The Doctor stood at the scanner watching the controls. Catherine sat on the seat near the console, her legs stretched out in front of her, with her ankles crossed. She was watching him, trying to work out what he was doing. Whatever it was, he must have finished it because he turned around quickly. He looked in her direction and the serious expression on his face changed to an illuminating smile. His eyes were shining with enthusiasm.
“Aren’t you glad you came, Catherine?” the Doctor asked her, as he walked over to stand in front of her. His hands were in his jacket pockets, giving him an even more casual appearance than usual.
Catherine smiled back before replying, “Yes, but I’d like to know where we are heading, Doctor. Anywhere interesting?”
The Doctor instantly replied, “There’s a large universe out there to explore, Catherine, and the whole of time and space to choose. It’s fantastic! Just wait and see!”
She was about to ask him to be a bit more specific, when she glanced across towards the console. Her smile disappeared at what she saw. With a touch of urgency in her voice, she said, “I think you need to have a look at the time rotor, Doctor.”
The Doctor turned around sharply at her words and the tone of her voice. As he looked at the time rotor, the smile was wiped off his face. A strange purple dust-like substance was filling the time rotor rapidly and appeared as if it was about to consume it from the inside. The Doctor was completely surprised and even a bit shocked to see anything foreign inside his TARDIS, but he didn’t say so to Catherine. He raced over to the far side of the console, checked a few readings and made a couple of adjustments to the settings to his left. He changed the spatial and temporal coordinate settings to emergency mode and then initiated an emergency materialisation.
“I have to initiate an emergency materialisation, Catherine. It might be a bumpy landing, so I’d hang on to something quickly, if I were you,” the Doctor advised. She automatically grabbed hold of the nearest tree-like support structure and hooked her arms around one of its ‘branches’.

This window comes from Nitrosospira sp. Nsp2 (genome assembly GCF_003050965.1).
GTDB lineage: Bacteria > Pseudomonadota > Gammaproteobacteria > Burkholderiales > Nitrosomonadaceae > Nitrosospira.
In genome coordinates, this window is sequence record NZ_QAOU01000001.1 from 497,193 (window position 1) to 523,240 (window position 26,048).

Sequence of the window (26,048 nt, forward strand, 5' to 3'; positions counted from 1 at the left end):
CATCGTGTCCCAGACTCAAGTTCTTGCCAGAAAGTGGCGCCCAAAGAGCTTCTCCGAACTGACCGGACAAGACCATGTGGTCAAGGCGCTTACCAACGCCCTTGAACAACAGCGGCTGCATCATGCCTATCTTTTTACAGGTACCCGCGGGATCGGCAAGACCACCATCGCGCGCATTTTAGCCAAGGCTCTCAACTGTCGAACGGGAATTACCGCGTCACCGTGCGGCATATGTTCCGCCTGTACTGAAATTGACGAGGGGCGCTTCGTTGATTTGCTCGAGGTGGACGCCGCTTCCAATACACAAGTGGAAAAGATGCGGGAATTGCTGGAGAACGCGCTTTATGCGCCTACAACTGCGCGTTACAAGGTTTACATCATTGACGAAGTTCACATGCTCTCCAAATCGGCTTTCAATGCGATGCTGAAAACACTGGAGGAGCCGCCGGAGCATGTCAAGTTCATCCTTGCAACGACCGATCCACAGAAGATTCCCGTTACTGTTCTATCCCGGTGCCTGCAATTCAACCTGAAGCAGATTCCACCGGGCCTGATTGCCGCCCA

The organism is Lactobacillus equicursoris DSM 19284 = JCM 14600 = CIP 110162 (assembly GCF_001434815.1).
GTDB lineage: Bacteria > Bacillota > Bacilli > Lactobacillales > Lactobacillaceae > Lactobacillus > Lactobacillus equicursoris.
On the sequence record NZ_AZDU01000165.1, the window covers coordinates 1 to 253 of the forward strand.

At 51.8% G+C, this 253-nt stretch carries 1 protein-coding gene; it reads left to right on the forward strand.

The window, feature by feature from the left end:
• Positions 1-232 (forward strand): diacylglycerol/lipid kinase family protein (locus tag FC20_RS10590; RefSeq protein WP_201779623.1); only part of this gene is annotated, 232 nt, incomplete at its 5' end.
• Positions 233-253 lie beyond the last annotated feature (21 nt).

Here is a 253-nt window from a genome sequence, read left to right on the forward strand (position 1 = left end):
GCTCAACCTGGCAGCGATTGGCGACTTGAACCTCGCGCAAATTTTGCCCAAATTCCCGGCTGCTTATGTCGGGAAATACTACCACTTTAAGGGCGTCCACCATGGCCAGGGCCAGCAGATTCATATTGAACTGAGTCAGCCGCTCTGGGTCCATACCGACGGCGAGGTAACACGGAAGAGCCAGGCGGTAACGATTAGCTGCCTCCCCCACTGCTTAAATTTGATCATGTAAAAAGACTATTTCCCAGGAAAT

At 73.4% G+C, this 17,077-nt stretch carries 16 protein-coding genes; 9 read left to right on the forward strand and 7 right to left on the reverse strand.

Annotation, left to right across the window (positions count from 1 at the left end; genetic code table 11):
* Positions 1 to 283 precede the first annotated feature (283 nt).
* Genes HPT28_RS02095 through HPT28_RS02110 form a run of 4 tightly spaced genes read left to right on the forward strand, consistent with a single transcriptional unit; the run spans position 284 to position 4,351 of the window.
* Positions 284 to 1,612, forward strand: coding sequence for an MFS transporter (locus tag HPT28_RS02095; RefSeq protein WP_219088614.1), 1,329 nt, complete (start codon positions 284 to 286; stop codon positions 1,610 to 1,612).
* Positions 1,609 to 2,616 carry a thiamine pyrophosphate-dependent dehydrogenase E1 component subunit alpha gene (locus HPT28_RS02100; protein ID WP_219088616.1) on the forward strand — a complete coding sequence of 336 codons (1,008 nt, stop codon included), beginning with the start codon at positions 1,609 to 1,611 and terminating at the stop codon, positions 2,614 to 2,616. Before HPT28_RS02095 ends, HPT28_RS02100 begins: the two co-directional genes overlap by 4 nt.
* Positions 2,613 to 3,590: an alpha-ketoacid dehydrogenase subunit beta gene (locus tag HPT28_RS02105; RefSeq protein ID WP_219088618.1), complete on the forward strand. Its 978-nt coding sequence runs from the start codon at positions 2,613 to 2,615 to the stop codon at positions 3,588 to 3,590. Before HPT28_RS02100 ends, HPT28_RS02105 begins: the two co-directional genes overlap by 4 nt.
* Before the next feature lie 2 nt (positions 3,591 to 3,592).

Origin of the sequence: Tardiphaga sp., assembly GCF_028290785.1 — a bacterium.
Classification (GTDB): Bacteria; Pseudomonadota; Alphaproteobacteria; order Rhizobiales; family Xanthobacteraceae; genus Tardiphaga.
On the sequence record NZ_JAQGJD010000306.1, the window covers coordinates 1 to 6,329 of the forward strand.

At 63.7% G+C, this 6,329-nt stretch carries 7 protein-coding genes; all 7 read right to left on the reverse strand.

During an emergency materialisation, the TARDIS was designed to fix itself on the nearest locality within short range that had safe conditions for its occupants. That meant breathable atmosphere, suitable gravity and suitable air pressure for both Time Lords and humans. If there wasn’t such a locality close by, it would take itself and its passengers outside time and space itself. This time, the locality it chose was a nearby space ship.
Before the Doctor even had time to tell Catherine where they were landing, the characteristic whining sound of the TARDIS told her that materialisation was imminent.
As they arrived, with a rather hard thud, the Doctor asked Catherine if she was alright. She nodded and he went over to look at the scanner. “We’ve landed onboard a spaceship,” he said. “At least this should be a stable environment to fix the TARDIS in,” he added.
Although the TARDIS readings indicated that the substance was purple dust, until he was able to actually take a sample of it, the Doctor couldn’t tell whether it was truly harmless or not. While his respiratory bypass and binary vascular systems would protect [u]him[/u] long enough for him to know if it was dangerous if inhaled or not, it [u]could[/u] be a threat to Catherine’s well-being. She really would be better outside, at least initially, so he said, “Conditions are pretty much Earth-normal there, Catherine, so why don’t you go out and take a look while I start on this?”
“We’ll probably be arrested for trespassing, you know,” Catherine observed, dryly. Although she was excited at the prospect of exploring the unknown, her law enforcement training was very ingrained and old habits die hard sometimes.
“Not a problem,” the Doctor replied, as he pulled out what looked like an identification wallet – black leather, of course – from his right trouser pocket. He opened it to show her a blank piece of paper. As she looked at it, writing appeared on it, identifying them as ‘Doctor John Smith and Ms Catherine Mere, Space Security Inspection Service’.
Catherine looked slightly puzzled until the Doctor explained, “The paper is slightly psychic – it shows whatever I want it to show. It’s very useful for entering places where you shouldn’t be entering.” His eyes twinkled mischievously and he grinned, before adding, “And security gives you an excuse for looking into anywhere without telling anyone else anything!”
Catherine was only partly convinced that it would work, but she decided it was better not to query it. After all she assumed he knew what he was doing.
Her face must have been showing a slightly bemused expression, because he smiled an attractive half-smile at her, as if he could guess her thoughts. His intense blue eyes took on a serious expression as he said to her, quietly, “Trust me, Catherine. It’ll be fine.”